- ORDER: Anseriformes
- FAMILY: Anatidae
A stark velvety black seaduck with a bright pumpkin-orange knob at the base of its bill, the male Black Scoter is distinctive at almost any distance. Females are mostly brown with a distinctive face pattern, a blackish cap contrasting with a pale cheek. They forage for marsh insects in summer and dive for mussels in winter. This is one of the most vocal of waterfowl, and flocks can often be located by the males’ incessant crooning, a wistful, descending whistle evocative of the lonesome seacoasts they occupy during winter.More ID Info
Find This Bird
Black Scoters form large winter flocks along both Atlantic and Pacific coastlines, though they are scarcer south of the Carolinas and northern California. During late autumn, tens of thousands may migrate southward past prominent headlands or peninsulas. Inland, Black Scoters turn up briefly on lakes or reservoirs, especially when bad weather drives them out of the sky. As with most waterfowl, a spotting scope is useful to get good views.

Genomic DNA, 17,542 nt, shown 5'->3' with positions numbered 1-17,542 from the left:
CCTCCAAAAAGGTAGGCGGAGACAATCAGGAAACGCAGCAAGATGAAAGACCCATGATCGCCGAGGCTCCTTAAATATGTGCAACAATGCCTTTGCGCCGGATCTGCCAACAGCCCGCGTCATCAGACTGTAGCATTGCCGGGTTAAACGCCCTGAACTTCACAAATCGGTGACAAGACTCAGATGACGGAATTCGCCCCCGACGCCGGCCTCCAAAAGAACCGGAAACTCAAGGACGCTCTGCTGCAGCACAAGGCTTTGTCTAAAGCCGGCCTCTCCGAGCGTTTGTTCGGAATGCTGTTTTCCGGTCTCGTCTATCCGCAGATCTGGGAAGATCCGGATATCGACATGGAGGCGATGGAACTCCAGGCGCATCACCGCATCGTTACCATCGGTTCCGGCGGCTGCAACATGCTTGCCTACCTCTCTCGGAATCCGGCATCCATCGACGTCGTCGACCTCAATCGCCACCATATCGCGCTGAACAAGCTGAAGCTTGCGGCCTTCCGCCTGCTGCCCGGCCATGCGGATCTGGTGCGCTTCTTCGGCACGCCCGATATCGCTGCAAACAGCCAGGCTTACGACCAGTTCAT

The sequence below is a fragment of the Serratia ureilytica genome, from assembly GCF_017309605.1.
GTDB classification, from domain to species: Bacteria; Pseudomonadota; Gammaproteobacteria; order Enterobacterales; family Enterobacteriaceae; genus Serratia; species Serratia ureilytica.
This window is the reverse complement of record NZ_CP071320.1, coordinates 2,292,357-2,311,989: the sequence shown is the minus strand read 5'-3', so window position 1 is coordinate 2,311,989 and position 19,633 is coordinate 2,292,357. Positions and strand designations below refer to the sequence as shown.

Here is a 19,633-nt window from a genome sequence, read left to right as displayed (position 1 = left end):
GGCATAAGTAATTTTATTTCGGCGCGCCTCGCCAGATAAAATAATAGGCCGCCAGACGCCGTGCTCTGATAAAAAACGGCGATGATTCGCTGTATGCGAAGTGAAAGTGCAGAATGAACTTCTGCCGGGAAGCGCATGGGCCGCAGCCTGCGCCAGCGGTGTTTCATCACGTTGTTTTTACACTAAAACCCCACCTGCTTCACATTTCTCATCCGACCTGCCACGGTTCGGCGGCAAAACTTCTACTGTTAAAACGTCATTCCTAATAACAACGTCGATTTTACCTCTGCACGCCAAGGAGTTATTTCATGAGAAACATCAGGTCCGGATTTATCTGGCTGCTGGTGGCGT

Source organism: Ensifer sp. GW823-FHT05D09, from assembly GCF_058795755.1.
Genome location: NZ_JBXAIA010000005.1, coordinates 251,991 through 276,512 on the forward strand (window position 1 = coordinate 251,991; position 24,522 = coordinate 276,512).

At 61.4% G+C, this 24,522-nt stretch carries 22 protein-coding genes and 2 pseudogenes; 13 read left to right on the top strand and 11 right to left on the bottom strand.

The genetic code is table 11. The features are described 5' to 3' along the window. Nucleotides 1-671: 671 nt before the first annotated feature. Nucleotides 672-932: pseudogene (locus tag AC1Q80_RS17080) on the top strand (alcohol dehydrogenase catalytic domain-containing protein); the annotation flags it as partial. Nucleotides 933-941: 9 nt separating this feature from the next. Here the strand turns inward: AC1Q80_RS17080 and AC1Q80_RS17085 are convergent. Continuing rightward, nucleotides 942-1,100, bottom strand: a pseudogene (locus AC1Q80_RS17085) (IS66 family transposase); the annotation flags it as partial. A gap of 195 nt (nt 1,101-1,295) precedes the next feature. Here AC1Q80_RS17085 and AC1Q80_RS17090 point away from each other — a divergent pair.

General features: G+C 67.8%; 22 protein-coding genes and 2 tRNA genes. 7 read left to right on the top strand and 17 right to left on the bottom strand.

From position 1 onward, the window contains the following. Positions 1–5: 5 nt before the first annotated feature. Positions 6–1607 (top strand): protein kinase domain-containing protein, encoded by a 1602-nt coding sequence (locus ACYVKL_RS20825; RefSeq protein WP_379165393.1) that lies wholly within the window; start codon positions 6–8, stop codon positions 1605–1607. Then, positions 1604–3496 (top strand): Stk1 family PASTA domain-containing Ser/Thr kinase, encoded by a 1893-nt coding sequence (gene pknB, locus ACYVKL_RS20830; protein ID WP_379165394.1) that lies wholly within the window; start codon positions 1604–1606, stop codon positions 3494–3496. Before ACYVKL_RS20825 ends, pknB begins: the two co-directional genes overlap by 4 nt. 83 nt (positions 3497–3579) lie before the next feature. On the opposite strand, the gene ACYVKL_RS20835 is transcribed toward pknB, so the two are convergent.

- Negrón Americano (Spanish)
- Macreuse à bec jaune (French)